How we got here

The Government of Canada approved the Trans Mountain Expansion (TMX) project in November 2016, based on three key considerations.

First, it agreed with the National Energy Board’s (now the Canada Energy Regulator or CER) conclusion that the project — which would almost triple the pipeline’s capacity to move western Canadian oil between Edmonton, Alberta and Burnaby, British Columbia — was in the public interest. It was determined that the expansion would create thousands of good jobs during construction, open access to new markets abroad and ensure Canada received better prices for a valuable resource — all while generating new revenues for all levels of government to fund the things that matter most to Canadians.

Second, the government had strengthened the way the country was reviewing major resource projects by introducing five new guiding principles to cover proposals already in the queue. These five principles include: expanding public engagement and Indigenous consultations, assessing upstream greenhouse gas emissions and making decisions on evidence-based science.

Third, the government had previously announced a five-year, $1.5-billion Oceans Protection Plan — the largest investment ever to protect Canada’s coasts and waterways. This ongoing work is making our marine safety system stronger, and our coasts and marine species better protected.

As a result of this decision, the government established an Indigenous Advisory and Monitoring Committee to help oversee the safety of TMX through its entire life cycle.

Changing Public Environment

In April 2018, the owner of the pipeline — Kinder Morgan — announced that it was suspending all non-essential work on the project due to political uncertainty in British Columbia.

The government recognized that this made the project too risky for a private-sector company to manage. As a result, in May 2018 it announced that it had negotiated a fair-market price to purchase the Trans Mountain pipeline and its related assets.

Federal Court of Appeal

On August 30, 2018, the Federal Court of Appeal (FCA) quashed the government’s approval of the project on two grounds: the NEB (now CER) had erred in its decision to exclude consideration of the environmental impact of project-related marine shipping; and Canada had failed to properly execute its legal duty to consult with Indigenous peoples. The FCA’s decision outlined three broad flaws in the 2016 consultations:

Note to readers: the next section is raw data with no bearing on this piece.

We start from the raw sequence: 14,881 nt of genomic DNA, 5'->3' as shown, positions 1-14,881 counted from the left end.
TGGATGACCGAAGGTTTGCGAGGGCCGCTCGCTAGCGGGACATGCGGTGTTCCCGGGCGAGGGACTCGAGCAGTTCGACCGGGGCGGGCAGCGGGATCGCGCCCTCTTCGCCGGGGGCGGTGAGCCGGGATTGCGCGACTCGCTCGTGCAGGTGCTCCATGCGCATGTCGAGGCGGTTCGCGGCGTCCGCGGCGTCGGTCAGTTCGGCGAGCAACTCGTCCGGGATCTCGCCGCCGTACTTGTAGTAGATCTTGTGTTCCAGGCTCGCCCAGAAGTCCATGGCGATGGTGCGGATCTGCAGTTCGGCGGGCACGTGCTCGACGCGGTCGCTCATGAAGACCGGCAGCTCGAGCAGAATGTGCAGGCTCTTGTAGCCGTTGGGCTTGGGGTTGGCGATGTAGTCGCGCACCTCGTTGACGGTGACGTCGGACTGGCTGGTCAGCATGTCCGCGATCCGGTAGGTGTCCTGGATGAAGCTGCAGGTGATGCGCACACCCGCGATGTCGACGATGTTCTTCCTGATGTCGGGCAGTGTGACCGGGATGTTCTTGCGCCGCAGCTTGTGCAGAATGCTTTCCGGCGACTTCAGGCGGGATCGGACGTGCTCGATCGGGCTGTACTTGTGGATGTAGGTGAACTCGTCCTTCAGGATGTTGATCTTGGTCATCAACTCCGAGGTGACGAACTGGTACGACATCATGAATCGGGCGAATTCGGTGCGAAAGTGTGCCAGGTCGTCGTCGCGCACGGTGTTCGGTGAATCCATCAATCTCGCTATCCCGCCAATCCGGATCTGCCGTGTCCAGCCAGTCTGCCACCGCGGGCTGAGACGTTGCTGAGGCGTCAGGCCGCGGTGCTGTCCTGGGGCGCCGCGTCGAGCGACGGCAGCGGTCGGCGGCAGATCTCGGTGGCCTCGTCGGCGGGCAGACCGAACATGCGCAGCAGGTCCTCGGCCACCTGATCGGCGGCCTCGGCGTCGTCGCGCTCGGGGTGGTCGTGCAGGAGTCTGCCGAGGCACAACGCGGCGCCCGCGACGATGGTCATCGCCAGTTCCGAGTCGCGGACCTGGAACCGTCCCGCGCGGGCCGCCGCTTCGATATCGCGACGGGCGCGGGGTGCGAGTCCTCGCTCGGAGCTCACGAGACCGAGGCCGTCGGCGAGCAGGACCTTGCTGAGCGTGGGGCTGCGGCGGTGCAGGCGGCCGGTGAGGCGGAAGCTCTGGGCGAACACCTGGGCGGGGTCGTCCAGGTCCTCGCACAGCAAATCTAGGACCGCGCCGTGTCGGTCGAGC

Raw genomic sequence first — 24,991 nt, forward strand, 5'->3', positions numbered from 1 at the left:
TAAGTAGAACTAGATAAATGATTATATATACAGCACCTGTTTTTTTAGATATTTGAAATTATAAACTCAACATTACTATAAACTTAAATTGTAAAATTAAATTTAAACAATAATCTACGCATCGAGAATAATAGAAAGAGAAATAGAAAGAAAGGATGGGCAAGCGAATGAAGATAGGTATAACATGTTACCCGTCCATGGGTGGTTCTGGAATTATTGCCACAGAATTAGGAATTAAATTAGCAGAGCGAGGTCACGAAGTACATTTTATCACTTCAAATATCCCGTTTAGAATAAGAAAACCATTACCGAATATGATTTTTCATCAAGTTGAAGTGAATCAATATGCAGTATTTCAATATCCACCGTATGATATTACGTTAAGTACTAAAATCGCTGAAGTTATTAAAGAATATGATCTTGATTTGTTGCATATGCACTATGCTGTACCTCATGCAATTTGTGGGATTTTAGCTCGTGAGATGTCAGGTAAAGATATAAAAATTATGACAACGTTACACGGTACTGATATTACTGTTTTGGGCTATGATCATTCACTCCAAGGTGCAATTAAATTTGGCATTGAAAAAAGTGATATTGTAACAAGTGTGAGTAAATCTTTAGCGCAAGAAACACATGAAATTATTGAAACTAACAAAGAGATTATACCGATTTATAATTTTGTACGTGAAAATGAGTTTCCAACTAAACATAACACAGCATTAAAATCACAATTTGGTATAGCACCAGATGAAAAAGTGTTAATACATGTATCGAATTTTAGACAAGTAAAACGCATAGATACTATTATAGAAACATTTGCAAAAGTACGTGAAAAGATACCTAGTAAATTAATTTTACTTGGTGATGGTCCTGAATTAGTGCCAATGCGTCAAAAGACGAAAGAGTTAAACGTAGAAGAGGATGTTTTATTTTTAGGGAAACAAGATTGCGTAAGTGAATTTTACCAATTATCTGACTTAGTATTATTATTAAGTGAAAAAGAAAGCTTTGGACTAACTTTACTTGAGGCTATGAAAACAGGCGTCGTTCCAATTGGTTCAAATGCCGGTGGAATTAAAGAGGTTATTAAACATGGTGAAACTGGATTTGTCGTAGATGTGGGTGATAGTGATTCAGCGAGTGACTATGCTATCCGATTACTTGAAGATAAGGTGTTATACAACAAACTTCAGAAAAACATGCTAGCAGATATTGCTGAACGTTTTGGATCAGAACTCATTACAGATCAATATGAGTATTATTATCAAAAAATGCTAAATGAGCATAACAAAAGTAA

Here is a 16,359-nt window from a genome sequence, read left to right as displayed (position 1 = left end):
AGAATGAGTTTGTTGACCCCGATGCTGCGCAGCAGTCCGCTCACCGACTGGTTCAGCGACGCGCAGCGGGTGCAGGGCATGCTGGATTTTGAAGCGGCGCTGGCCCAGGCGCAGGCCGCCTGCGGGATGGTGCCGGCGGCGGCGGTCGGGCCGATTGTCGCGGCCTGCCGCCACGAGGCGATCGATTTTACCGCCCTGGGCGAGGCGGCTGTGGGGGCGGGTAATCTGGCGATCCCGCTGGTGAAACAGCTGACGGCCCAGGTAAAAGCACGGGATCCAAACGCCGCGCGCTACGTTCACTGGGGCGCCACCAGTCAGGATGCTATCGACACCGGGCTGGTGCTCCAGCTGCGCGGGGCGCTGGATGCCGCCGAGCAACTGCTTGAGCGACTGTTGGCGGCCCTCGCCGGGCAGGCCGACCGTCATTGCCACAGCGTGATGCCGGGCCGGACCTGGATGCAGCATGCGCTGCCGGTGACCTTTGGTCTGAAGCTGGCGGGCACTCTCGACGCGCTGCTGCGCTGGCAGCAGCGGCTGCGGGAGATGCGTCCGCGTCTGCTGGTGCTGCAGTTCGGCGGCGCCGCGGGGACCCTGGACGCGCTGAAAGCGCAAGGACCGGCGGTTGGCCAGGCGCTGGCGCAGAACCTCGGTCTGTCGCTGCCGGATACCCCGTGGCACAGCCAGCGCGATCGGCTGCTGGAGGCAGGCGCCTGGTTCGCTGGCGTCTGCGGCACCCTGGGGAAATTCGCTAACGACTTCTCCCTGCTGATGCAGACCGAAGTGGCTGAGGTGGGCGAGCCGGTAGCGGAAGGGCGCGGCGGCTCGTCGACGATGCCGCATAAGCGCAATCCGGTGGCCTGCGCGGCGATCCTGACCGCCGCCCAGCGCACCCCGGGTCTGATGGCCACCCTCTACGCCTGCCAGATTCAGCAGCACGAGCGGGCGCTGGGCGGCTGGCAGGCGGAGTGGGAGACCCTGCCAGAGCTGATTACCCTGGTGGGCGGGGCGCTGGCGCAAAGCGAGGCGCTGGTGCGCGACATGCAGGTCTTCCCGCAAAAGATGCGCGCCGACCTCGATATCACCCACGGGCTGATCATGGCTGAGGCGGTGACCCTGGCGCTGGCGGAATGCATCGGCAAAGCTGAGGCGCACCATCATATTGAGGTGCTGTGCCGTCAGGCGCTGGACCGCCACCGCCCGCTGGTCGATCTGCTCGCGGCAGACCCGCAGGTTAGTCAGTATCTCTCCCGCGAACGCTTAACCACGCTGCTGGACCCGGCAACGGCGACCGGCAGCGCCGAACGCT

The government accepted the FCA’s findings and followed its guidance.

The Government’s Response

On September 21, 2018, the government announced that it had instructed the NEB (now CER) to reconsider its recommendation in support of TMX by taking into account the environmental effects of project-related marine shipping, in accordance with the FCA’s direction.

On October 3, 2018, the government also relaunched its consultations with Indigenous groups potentially impacted by the project. This included establishing government consultation teams that were more than double the size of the teams in 2016, with expertise from across the government. The concerns raised by Indigenous communities were communicated regularly to decision makers, including ministers, to ensure consultation teams were empowered to discuss and propose robust accommodation measures.

In addition, the government appointed former Supreme Court of Canada Justice, the Honourable Frank Iacobucci, as Federal Representative to oversee and provide direction to the consultation process. This also included hosting a number of roundtables in late 2018 — with 120 representatives from 69 Indigenous communities — to discuss the approach to consultations.

The Honourable Amarjeet Sohi, Minister of Natural Resources, also met with more than 65 Indigenous groups along the project route.

The NEB (now CER) published its Reconsideration Report on February 22, 2019 — in accordance with the FCA’s direction for a focused review. The NEB’s report found that TMX is in the Canadian public interest and should be approved, subject to 156 binding conditions. In addition, the NEB made 16 recommendations to the government related to marine shipping.

On April 18, 2019, the government announced that, in order to continue its Crown consultations, it was extending its decision-making timeline from the end of May to June 18, 2019. This action responded to requests from Indigenous communities for more time to complete the consultations. The resulting Crown Consultation and Accommodation Report concludes that Canada had met its duty to consult and addressed the issues identified in the FCA’s decision.

All of these measures set the stage for Cabinet to make its decision.

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